- We had a lot of crazy , dangerous experiences. One of those was when we were tracting in a complex and the police arrived telling us that we couldn’t tract because they thought that we were selling things. We were scared but once everything was clear, we obeyed and we left that place. Another time, a crazy man followed us with a dog and was yelling at us. I don’t know what he was yelling because English is my second language but I knew for sure they were bad things. We entered to a Wendy’s Restaurant and we called our Branch President to help us out and they picked us up and we were safe. In another time, we were tracting and a man invited us to come in his house in a strange way. We gave a pamphlet and invited him to church and that was all. We left because you know when the Spirit indicates to you that something is not good. We were warned by the Spirit a lot of times. (Dallany)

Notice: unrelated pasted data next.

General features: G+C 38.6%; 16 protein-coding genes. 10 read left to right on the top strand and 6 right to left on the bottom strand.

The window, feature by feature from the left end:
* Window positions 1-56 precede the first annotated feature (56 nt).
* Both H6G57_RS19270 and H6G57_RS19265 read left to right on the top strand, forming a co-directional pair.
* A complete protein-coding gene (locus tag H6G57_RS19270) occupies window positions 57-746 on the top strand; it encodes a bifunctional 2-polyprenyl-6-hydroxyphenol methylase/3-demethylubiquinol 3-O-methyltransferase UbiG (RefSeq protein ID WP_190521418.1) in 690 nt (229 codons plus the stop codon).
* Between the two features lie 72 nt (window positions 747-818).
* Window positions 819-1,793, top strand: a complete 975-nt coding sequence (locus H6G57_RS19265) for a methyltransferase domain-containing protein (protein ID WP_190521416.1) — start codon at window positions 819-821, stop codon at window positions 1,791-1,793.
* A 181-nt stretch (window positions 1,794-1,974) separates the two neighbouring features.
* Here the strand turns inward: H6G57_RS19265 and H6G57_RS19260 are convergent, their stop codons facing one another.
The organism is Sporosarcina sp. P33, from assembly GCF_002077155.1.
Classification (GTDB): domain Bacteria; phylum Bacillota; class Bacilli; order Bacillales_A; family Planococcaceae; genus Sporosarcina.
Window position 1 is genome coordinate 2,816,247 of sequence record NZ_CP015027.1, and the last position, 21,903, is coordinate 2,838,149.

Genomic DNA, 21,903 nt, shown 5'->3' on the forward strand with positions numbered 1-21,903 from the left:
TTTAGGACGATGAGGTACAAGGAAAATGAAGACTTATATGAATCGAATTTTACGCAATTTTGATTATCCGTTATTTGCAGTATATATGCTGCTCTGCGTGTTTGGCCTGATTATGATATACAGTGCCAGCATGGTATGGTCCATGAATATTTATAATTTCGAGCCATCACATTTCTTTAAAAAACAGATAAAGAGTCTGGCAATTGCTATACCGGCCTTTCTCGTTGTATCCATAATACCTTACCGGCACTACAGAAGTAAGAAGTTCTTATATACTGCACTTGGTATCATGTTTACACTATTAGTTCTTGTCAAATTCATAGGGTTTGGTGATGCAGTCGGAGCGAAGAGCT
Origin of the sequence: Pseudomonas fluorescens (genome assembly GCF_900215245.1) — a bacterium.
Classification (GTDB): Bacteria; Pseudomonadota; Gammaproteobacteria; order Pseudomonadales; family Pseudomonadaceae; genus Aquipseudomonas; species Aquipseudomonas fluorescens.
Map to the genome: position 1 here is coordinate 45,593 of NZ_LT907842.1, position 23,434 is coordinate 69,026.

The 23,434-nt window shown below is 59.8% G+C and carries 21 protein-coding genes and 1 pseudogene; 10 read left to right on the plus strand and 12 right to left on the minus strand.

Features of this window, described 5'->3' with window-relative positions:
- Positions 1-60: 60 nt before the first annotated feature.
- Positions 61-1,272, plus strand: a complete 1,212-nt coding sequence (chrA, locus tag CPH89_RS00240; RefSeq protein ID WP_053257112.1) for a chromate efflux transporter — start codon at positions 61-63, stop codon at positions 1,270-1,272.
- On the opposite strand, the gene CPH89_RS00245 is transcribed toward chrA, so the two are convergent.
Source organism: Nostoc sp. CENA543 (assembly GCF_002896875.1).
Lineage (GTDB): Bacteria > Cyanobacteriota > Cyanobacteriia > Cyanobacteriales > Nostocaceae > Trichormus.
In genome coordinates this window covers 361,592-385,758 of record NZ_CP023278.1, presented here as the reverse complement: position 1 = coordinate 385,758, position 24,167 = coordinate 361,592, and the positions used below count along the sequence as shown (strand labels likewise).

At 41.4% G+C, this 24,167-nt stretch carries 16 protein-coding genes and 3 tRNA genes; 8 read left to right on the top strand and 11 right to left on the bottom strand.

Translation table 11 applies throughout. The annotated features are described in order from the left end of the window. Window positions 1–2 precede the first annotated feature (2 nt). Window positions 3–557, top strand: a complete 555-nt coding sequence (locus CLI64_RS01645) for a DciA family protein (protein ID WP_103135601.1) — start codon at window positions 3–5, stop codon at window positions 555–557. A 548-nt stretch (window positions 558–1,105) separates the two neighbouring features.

- Got 2 guns pulled on me, not pointed at me though. Just called to my attention because they thought we were robbers, which doesn’t make sense. It was in the country, not the ghetto. (Ty)
- Bottles thrown at you while walking, guns pulled on you for doing what missionaries do. (Morgan)
- Thinking I could find our way through the woods in the dark back to the road our car was parked on. Yea, don’t do that. My companion finally convinced me how crazy I was when we almost fell down a ravine. Then we had to embarrassingly exit through someone’s backyard just as they were pulling up the driveway. (Heidi)
- Living through a F5 tornado outbreak and then through Hurricane Georges. (Chris)
What was a spiritual experience?